No and I wouldn't do the work either, sold as seen. They may not proceed to completion and then your shrubs will be cut back and look unattractive should you have to put it back on the market.

tanith Tue 27-Apr-21 16:38:48

Bloody cheek tell them where to go.

Hithere Tue 27-Apr-21 16:53:27

Yanbu

If you pay for those modifications, freebie for them!

BlueBelle Tue 27-Apr-21 16:59:47

Cheeky gits no don’t do anything and oh dear poor neighbours having to look out onto a concrete jungle with a caravan and Cadillac after having nice shrubs to view

3nanny6 Tue 27-Apr-21 17:06:48

NannyB2604; The garden at the front of your house sounds lovely. It is up to the new owners to make the changes once they go in there it is not your job to do.

I have a proper mess next door to me it is social housing which can be brought but my neighbour did not buy it. Sadly he died just over three months ago and there is loads of rubbish piled up at the front and even his car is there.
I have endlessly asked the landlord of next door about the mess and all he says is he is looking into it. I am fed up with it and soon there is going to be vermin nesting there, I wish I was moving out.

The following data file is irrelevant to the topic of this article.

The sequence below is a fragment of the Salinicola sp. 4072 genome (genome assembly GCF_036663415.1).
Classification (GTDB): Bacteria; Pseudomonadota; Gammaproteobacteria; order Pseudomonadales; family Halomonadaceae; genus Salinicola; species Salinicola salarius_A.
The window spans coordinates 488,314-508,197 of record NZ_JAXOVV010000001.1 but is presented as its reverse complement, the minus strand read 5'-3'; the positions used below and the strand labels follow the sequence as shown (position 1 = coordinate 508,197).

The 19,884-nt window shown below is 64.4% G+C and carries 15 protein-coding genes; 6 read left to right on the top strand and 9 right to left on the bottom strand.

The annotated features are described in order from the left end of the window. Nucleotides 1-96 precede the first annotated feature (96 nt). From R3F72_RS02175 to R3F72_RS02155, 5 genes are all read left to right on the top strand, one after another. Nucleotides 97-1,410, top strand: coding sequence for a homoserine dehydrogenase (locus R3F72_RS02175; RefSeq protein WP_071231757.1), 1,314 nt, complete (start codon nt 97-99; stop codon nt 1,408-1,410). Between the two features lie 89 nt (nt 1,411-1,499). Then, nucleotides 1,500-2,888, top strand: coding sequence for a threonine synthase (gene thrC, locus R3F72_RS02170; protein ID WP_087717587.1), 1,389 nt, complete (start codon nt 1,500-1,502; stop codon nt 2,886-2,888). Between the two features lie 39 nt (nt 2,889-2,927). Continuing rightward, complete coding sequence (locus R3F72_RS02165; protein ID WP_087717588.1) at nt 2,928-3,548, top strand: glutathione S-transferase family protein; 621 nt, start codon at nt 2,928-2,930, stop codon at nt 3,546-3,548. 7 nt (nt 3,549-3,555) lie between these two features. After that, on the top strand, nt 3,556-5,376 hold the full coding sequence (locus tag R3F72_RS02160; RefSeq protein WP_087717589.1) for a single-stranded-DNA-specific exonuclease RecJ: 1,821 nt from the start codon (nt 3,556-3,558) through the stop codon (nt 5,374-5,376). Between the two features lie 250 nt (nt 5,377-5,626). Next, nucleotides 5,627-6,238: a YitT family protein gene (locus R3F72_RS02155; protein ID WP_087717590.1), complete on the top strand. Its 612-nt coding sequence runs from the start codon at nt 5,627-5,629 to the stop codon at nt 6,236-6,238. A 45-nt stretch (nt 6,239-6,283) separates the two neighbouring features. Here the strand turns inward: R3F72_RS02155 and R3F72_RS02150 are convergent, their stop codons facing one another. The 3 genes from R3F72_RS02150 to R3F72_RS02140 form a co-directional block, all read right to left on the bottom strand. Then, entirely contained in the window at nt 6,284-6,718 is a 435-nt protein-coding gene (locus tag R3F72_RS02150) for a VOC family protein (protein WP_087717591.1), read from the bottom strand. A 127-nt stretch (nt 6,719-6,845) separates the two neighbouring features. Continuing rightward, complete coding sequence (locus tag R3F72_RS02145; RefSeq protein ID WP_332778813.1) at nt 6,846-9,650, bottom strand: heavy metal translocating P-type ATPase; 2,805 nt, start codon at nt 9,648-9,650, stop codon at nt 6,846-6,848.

Nannarose Tue 27-Apr-21 17:26:17

3nanny6 - if it is social housing, then presumably the landlord is a housing association (or possibly council if any still do housing). If so, they will have a formal complaints procedure.
However, the way you mention "landlord / he" makes me wonder if it is a private landlord (who had possibly been used by the local council, a fairly common arrangement)
I would contact your local environmental health department, explain your concerns (keep a record of your conversations with the landlord) and ask their advice.
Normally I would suggest copying in your local councillor, but at the moment, copying to your MP might be better.

It is unacceptable for you to have to deal with this. I suspect a private landlord was letting to the local council for a vulnerable person, and is now in a dispute about who pays for the clear-up. But involving Environmental Health & your MP should speed things along.

Good luck

cornishpatsy Tue 27-Apr-21 17:31:54

Depends on how keen you are to sell. If you want to sell then are you willing to pay someone to do what they have asked.

M0nica Tue 27-Apr-21 17:38:27

I disagree Cornishpasty. When you buy a house, you buy it as is. I have never ever heard of someone asking a vendor to start the new buyer's renovation project for them. What will they want next, the kitchen refitted?

Ellianne Tue 27-Apr-21 17:39:36